Squamish woman walking for MS this Saturday | Squamish Chief

Squamish woman walking for MS this Saturday

'I may not be able to walk as far this year, but I will still be walking for all of us who are fighting this hellish disease'

Squamish resident Lindsay Waite is used to making the best of things.

Life with multiple sclerosis means she has to go with the flow — how she is feeling when she wakes up each day.

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There are good days and bad days, but she makes the best of the good ones and does what she can on the bad.

When the pandemic meant the annual in-person team walk in support of the MS Society of Canada was called off, it didn't mean Waite shrugged and planned a day in front of Netflix. 

Instead, she is doing a five-kilometre walk on Saturday, with her lovable pooch Finn by her side.

Waite's walk is to raise funds for the society, which financially assists those living with MS and funds research.

Last year, Waite walked 10 kilometres, but has lowered her goal this year to deal with her physical reality.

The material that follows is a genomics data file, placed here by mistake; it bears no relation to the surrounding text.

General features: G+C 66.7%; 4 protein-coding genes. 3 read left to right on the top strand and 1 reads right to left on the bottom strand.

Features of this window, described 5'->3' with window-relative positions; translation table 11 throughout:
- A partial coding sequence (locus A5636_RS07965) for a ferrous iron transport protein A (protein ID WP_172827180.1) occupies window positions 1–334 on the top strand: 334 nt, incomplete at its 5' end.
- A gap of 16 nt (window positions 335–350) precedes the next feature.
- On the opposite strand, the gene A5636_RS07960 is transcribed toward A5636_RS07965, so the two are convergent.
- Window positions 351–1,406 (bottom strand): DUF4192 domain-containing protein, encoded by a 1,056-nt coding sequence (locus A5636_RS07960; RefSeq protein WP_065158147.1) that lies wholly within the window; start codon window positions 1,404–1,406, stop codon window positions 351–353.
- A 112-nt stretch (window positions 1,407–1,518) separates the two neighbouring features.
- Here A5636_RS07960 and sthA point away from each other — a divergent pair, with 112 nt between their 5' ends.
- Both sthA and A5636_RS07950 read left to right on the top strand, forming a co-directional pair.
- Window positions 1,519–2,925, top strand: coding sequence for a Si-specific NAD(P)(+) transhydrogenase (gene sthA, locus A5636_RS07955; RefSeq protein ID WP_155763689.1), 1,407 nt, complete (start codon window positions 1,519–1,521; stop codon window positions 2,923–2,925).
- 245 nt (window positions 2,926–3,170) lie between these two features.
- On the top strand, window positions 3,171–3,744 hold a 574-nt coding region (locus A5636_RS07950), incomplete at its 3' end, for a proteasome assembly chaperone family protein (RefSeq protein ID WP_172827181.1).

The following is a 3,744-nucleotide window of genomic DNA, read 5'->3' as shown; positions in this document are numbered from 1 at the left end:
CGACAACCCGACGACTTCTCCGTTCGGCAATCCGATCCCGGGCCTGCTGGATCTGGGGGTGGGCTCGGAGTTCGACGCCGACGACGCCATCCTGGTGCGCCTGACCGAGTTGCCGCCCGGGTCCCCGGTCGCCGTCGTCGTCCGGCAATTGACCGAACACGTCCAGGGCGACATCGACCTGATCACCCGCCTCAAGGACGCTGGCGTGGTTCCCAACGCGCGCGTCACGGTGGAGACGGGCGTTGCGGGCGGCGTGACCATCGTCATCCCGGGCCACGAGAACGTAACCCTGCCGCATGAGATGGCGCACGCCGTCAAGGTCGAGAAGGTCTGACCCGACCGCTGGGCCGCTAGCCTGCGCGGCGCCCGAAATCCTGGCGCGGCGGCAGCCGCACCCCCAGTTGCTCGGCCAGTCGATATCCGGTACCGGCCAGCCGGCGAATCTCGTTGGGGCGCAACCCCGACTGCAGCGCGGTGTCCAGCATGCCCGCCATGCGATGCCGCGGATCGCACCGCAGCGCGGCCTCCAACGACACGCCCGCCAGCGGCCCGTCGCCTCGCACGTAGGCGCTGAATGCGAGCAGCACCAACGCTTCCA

"I am on a medication called Ocrevus which has been a lifesaver for me. It is an infusion I get every six months. At around four to six weeks before my next infusion is due — I’m currently in that range — I enter what I call the 'crap gap' and start to decline," she said in a Facebook post she shared with The Chief.

"My legs are heavy and feel like weights are strapped to them. They feel weak. My fatigue has returned. I am very dizzy, in a lot of pain and my limbs are numb. Nothing will stop me, though, from doing this walk I’ve so been looking forward to doing."

So far, Waite has raised $1,700 of her $2,500 goal.

"I may not be able to walk as far this year, but I will still be walking for all of us who are fighting this hellish disease," she sad.

Until May 24, every dollar donated online to #WeChallengeMS is worth double and will go twice as far in supporting all Canadians affected by multiple sclerosis, according to the society.

You can support Waite's efforts with a donation here:

MS fast facts:

*Canada has one of the highest rates of multiple sclerosis (MS)

*77,000 Canadian adults live with MS

*MS is usually diagnosed between the ages of 20 to 49

*MS is three times more likely to occur in women

*May is MS awareness month

~MS Society of Canada


Disclosure: Waite and The Chief’s editor Jennifer Thuncher worked together professionally on a children’s book in 2019.

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